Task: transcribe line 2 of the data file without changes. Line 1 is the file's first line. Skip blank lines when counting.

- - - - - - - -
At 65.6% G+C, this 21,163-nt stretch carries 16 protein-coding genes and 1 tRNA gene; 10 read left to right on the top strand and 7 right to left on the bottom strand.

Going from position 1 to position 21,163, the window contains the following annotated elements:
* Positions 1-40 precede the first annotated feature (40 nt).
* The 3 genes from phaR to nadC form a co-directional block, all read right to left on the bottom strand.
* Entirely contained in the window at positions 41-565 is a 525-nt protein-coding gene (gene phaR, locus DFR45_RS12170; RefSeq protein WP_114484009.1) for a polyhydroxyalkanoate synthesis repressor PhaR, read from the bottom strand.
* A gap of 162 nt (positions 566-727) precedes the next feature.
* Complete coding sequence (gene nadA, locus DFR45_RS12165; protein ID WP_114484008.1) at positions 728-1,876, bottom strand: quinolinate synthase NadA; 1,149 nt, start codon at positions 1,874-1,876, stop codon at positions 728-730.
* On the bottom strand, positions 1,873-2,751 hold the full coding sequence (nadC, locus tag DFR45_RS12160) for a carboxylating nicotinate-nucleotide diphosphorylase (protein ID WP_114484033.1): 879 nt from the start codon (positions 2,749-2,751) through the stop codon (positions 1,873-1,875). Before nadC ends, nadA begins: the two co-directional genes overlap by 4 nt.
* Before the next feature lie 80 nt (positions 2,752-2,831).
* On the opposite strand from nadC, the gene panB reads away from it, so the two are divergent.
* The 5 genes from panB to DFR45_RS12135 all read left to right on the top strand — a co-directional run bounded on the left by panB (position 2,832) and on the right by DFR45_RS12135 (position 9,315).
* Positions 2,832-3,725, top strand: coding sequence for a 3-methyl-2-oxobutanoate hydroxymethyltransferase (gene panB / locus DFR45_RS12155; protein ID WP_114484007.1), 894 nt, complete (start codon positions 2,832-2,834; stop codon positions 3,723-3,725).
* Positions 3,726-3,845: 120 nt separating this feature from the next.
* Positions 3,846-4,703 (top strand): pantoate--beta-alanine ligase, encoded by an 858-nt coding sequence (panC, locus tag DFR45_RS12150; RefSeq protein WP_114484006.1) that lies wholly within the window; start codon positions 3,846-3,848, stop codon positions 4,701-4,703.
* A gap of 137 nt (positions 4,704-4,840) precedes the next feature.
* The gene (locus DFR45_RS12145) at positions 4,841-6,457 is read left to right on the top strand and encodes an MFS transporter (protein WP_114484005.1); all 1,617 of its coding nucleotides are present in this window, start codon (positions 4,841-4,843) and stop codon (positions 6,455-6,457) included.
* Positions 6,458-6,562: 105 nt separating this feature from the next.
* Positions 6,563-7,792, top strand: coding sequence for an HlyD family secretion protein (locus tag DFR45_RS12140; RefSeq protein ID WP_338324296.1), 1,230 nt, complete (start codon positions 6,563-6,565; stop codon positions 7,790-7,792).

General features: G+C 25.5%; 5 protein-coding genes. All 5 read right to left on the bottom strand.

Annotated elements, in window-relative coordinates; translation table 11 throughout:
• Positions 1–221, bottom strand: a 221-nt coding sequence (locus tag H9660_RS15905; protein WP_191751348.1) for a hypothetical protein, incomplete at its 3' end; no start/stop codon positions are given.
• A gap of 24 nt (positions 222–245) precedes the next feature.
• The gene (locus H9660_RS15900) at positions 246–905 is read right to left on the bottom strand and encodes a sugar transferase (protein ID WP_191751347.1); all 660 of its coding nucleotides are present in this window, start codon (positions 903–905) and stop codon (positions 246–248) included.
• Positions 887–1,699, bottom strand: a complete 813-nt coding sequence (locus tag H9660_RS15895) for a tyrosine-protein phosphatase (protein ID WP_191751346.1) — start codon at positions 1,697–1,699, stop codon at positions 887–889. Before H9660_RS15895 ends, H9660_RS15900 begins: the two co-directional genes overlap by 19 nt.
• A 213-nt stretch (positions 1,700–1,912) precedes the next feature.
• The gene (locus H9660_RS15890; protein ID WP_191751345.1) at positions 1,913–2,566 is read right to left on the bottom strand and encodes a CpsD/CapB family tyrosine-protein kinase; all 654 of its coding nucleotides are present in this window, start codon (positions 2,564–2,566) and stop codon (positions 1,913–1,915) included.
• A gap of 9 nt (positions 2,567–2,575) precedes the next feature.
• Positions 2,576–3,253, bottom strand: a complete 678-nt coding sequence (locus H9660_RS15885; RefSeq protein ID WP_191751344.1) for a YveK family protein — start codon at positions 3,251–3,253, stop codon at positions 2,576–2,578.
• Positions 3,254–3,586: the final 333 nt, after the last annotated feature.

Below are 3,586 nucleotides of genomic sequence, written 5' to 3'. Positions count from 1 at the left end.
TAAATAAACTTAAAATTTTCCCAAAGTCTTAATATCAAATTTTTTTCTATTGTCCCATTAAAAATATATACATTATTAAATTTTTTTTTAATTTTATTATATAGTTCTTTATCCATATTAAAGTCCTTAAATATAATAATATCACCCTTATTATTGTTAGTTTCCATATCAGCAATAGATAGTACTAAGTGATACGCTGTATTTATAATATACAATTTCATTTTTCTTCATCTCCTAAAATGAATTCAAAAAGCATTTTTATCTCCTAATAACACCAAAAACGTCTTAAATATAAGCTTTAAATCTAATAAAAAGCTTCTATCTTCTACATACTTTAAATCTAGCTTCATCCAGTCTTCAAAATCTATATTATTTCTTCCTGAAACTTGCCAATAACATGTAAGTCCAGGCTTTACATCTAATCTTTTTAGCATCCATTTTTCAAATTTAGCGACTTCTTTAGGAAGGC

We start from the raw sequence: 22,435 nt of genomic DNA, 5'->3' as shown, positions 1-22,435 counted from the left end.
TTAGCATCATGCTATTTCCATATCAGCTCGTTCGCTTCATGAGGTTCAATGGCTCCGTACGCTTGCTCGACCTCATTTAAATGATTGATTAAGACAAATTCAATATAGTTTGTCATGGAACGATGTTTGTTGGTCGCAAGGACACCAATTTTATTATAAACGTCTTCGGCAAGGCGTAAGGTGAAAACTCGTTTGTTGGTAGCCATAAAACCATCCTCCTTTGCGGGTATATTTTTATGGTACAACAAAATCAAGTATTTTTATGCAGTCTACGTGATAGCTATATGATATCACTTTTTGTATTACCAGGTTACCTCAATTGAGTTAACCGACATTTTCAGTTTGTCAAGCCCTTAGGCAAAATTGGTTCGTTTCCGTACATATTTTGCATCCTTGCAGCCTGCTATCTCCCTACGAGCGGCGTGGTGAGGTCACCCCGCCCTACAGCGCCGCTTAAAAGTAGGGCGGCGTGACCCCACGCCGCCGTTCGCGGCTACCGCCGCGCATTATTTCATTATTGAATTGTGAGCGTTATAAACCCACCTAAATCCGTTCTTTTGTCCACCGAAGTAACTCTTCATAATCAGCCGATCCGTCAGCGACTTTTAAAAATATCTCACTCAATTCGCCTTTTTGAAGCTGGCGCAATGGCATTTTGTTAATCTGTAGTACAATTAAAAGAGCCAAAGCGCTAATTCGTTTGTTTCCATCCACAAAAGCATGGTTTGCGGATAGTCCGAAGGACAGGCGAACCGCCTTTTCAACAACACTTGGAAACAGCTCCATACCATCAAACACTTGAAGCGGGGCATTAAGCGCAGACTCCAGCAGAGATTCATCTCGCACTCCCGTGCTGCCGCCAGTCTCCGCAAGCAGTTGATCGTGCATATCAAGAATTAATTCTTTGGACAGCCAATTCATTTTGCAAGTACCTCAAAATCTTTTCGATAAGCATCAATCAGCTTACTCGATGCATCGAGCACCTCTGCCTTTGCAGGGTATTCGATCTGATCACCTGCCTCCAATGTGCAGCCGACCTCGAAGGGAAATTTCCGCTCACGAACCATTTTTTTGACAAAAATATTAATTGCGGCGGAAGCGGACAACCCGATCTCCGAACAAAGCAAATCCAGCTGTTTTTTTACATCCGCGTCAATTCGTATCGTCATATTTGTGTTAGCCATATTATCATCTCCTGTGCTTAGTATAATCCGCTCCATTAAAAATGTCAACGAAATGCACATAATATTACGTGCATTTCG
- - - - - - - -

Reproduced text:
Going from position 1 to position 21,163, the window contains the following annotated elements: